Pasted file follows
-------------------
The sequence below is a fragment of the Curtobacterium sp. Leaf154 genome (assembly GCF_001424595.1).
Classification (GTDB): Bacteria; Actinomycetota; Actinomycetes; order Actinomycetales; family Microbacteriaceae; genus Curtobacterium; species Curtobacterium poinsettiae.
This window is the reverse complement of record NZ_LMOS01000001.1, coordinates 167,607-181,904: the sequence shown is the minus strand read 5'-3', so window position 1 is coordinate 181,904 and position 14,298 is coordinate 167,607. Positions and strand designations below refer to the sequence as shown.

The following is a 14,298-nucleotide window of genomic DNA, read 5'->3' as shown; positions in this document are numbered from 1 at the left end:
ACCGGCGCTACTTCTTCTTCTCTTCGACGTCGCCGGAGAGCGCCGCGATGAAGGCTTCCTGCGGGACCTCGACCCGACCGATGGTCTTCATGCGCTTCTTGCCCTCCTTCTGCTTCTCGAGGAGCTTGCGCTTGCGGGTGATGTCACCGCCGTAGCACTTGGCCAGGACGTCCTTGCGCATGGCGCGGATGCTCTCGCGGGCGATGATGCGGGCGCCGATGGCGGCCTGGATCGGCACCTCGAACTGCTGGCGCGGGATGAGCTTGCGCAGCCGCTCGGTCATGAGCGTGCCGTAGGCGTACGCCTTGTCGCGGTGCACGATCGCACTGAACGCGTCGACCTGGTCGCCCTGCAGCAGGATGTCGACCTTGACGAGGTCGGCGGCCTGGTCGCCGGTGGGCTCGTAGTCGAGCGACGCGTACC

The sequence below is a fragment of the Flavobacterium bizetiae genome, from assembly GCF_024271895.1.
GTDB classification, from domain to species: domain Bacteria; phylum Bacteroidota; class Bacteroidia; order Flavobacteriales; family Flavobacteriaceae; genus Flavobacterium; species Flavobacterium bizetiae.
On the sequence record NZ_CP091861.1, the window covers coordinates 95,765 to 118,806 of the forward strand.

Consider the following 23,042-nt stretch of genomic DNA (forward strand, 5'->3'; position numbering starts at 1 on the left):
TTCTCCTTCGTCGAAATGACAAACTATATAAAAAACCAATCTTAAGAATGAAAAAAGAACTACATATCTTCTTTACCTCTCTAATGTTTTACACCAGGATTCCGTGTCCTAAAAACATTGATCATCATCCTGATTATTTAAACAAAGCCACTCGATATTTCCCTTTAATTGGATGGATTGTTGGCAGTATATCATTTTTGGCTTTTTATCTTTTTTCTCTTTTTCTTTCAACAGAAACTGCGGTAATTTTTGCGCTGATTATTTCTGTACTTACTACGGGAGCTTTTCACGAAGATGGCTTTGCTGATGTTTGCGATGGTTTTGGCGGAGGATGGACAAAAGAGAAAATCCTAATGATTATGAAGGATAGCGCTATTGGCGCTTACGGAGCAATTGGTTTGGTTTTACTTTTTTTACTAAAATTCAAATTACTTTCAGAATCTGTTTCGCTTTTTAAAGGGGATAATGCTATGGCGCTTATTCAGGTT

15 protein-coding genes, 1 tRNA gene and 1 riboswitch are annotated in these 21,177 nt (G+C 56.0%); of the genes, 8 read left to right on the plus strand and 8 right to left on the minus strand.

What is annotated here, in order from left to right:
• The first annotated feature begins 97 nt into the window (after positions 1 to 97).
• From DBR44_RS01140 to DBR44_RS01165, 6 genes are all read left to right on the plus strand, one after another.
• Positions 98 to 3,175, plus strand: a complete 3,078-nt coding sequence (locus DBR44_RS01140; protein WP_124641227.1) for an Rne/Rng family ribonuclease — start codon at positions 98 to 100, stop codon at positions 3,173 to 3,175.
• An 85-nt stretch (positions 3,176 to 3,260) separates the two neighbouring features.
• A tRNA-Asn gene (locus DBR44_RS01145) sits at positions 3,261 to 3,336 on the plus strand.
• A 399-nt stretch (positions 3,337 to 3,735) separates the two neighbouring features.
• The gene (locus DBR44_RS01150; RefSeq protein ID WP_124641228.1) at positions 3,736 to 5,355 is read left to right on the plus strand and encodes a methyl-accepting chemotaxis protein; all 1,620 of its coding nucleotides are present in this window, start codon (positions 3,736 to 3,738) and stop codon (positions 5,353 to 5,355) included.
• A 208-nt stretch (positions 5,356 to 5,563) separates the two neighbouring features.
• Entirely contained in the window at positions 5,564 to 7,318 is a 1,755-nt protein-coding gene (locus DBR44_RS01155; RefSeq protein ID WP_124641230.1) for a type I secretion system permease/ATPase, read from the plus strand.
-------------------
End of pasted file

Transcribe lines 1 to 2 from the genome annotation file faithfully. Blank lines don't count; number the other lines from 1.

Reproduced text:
The sequence below is a fragment of the Curtobacterium sp. Leaf154 genome (assembly GCF_001424595.1).
Classification (GTDB): Bacteria; Actinomycetota; Actinomycetes; order Actinomycetales; family Microbacteriaceae; genus Curtobacterium; species Curtobacterium poinsettiae.